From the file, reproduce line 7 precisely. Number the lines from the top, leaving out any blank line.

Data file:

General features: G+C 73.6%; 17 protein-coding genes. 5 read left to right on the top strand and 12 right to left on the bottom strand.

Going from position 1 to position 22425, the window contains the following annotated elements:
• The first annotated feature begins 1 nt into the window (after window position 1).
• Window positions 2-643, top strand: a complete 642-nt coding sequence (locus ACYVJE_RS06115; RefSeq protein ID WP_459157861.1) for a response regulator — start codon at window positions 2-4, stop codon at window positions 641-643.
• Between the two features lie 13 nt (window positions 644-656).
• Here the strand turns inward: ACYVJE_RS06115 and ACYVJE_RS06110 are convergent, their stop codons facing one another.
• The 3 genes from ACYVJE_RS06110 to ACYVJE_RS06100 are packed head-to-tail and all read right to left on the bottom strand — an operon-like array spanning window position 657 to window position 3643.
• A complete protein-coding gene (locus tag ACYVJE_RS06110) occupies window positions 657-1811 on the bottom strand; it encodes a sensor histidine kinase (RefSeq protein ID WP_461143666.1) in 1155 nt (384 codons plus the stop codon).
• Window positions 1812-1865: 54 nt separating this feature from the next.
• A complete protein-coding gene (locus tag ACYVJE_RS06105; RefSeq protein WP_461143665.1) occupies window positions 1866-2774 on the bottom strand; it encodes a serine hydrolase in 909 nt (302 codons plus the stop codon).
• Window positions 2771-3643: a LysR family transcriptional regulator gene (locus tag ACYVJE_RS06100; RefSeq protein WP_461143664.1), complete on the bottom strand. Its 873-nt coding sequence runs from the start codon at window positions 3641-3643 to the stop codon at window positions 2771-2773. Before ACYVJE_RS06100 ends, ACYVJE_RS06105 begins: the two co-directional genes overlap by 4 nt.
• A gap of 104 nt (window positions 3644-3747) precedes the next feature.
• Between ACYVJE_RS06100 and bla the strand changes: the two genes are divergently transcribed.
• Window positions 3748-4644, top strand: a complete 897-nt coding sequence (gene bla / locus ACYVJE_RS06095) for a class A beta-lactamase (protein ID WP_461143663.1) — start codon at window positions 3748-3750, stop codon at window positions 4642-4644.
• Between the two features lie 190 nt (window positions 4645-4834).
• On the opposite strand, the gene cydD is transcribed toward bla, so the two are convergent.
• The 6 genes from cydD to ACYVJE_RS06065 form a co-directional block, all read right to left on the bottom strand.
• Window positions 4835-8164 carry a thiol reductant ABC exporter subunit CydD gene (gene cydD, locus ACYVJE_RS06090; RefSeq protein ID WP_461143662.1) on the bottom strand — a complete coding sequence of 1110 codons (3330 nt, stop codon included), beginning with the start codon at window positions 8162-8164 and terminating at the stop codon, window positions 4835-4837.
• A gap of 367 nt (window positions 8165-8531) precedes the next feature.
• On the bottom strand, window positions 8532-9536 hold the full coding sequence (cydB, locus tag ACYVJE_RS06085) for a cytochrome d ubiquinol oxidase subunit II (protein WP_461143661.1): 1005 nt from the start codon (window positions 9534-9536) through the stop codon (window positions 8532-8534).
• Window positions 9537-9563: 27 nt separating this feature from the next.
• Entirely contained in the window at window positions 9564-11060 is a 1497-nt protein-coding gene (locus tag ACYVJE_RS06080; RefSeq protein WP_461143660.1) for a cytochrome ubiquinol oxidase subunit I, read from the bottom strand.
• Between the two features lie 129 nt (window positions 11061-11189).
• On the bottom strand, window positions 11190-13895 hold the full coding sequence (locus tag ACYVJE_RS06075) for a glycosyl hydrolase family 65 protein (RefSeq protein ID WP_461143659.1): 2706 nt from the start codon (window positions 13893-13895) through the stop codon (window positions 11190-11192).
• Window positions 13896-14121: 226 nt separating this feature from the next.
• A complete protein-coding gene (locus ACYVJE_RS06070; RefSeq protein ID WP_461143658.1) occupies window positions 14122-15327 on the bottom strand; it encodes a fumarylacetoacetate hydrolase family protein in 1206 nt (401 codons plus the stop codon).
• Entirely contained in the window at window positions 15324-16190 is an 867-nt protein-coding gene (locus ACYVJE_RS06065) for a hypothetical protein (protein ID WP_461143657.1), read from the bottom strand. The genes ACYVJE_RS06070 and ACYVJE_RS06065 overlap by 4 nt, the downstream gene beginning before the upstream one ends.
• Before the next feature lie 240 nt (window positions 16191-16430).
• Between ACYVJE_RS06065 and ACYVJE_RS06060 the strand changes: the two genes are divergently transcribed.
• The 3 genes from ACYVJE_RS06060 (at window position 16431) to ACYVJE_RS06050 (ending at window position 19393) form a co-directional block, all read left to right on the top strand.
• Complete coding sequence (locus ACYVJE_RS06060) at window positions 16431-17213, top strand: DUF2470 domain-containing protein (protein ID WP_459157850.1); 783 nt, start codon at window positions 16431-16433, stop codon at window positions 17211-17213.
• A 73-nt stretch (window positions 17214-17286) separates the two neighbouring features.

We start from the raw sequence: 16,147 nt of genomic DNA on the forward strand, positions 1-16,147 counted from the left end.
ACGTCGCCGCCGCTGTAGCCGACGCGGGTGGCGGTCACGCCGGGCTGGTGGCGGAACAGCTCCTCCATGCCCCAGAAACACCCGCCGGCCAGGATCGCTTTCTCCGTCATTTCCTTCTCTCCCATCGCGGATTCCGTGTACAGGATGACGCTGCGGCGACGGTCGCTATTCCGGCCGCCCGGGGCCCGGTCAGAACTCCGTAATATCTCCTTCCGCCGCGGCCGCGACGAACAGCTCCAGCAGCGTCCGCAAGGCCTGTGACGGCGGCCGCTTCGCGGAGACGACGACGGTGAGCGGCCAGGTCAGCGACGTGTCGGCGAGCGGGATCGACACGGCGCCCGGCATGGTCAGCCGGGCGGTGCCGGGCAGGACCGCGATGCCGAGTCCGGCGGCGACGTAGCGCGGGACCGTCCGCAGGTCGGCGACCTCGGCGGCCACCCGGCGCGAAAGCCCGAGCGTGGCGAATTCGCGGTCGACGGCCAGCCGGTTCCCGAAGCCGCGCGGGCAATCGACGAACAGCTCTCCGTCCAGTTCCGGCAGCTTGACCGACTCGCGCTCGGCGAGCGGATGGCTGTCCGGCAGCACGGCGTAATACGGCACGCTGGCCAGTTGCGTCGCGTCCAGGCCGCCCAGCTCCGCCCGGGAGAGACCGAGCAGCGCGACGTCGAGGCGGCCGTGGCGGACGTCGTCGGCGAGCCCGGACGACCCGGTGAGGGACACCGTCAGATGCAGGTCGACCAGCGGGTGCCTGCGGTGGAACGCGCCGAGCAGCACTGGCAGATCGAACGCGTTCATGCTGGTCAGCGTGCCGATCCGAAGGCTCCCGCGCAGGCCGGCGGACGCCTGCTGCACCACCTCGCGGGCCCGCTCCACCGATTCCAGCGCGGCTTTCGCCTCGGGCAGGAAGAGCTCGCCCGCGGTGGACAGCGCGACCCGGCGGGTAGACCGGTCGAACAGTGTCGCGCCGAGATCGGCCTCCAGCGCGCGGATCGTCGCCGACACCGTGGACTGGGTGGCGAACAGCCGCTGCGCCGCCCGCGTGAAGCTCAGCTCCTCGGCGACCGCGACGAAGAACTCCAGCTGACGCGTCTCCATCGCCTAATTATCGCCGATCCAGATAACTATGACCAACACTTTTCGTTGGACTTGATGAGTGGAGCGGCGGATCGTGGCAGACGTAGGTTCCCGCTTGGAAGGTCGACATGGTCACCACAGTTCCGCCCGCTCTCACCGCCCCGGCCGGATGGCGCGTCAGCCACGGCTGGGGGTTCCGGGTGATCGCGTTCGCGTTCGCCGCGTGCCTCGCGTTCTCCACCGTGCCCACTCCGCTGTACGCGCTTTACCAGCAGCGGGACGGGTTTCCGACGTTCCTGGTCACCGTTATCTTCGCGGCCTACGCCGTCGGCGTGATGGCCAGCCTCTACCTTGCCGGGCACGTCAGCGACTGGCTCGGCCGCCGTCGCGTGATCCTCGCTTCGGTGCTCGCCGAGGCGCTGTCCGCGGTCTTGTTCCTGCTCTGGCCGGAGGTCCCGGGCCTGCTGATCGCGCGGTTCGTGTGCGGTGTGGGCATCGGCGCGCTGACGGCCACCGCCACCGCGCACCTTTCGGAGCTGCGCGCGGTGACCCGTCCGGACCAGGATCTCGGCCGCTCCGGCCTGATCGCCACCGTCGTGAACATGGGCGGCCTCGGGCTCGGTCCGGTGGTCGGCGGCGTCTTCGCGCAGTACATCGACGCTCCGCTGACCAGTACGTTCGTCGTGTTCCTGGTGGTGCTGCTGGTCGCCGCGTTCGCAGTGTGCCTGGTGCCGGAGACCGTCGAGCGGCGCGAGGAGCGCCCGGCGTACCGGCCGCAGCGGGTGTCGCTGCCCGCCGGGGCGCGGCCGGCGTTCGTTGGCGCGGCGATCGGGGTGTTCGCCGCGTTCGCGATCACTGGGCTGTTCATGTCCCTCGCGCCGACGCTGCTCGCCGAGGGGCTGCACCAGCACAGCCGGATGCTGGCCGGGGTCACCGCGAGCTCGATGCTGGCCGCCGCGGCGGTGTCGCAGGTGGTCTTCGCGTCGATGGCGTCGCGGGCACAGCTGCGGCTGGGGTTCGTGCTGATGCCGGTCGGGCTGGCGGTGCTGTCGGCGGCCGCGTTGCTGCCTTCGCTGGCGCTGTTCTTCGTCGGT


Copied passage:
• The 3 genes from ACYVJE_RS06110 to ACYVJE_RS06100 are packed head-to-tail and all read right to left on the bottom strand — an operon-like array spanning window position 657 to window position 3643.